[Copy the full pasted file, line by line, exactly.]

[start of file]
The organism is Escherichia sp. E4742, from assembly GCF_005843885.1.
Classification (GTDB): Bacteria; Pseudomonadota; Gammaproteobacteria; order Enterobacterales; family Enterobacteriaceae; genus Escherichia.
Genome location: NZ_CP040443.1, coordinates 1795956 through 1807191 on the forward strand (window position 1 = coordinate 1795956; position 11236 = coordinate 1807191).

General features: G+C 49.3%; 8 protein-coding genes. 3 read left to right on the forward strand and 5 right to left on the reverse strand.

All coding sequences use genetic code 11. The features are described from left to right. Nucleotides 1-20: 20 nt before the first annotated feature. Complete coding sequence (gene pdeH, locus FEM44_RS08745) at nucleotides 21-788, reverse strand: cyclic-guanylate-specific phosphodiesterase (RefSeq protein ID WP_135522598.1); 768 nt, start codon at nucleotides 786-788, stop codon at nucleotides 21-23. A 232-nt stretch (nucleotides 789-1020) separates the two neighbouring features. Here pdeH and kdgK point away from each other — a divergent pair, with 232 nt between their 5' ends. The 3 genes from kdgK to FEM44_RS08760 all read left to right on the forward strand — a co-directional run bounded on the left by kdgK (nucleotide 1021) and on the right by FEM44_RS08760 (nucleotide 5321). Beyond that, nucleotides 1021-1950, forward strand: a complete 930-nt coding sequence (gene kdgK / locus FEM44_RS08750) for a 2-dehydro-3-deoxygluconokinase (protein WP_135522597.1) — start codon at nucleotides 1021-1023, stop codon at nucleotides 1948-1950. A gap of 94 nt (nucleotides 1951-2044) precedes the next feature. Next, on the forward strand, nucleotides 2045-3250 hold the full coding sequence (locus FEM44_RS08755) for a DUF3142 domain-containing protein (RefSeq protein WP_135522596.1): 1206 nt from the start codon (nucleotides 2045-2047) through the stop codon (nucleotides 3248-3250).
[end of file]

The organism is Escherichia sp. E4742, from assembly GCF_005843885.1.
Classification (GTDB): Bacteria; Pseudomonadota; Gammaproteobacteria; order Enterobacterales; family Enterobacteriaceae; genus Escherichia.
Genome location: NZ_CP040443.1, coordinates 1795956 through 1807191 on the forward strand (window position 1 = coordinate 1795956; position 11236 = coordinate 1807191).

General features: G+C 49.3%; 8 protein-coding genes. 3 read left to right on the forward strand and 5 right to left on the reverse strand.

All coding sequences use genetic code 11. The features are described from left to right. Nucleotides 1-20: 20 nt before the first annotated feature. Complete coding sequence (gene pdeH, locus FEM44_RS08745) at nucleotides 21-788, reverse strand: cyclic-guanylate-specific phosphodiesterase (RefSeq protein ID WP_135522598.1); 768 nt, start codon at nucleotides 786-788, stop codon at nucleotides 21-23. A 232-nt stretch (nucleotides 789-1020) separates the two neighbouring features. Here pdeH and kdgK point away from each other — a divergent pair, with 232 nt between their 5' ends. The 3 genes from kdgK to FEM44_RS08760 all read left to right on the forward strand — a co-directional run bounded on the left by kdgK (nucleotide 1021) and on the right by FEM44_RS08760 (nucleotide 5321). Beyond that, nucleotides 1021-1950, forward strand: a complete 930-nt coding sequence (gene kdgK / locus FEM44_RS08750) for a 2-dehydro-3-deoxygluconokinase (protein WP_135522597.1) — start codon at nucleotides 1021-1023, stop codon at nucleotides 1948-1950. A gap of 94 nt (nucleotides 1951-2044) precedes the next feature. Next, on the forward strand, nucleotides 2045-3250 hold the full coding sequence (locus FEM44_RS08755) for a DUF3142 domain-containing protein (RefSeq protein WP_135522596.1): 1206 nt from the start codon (nucleotides 2045-2047) through the stop codon (nucleotides 3248-3250).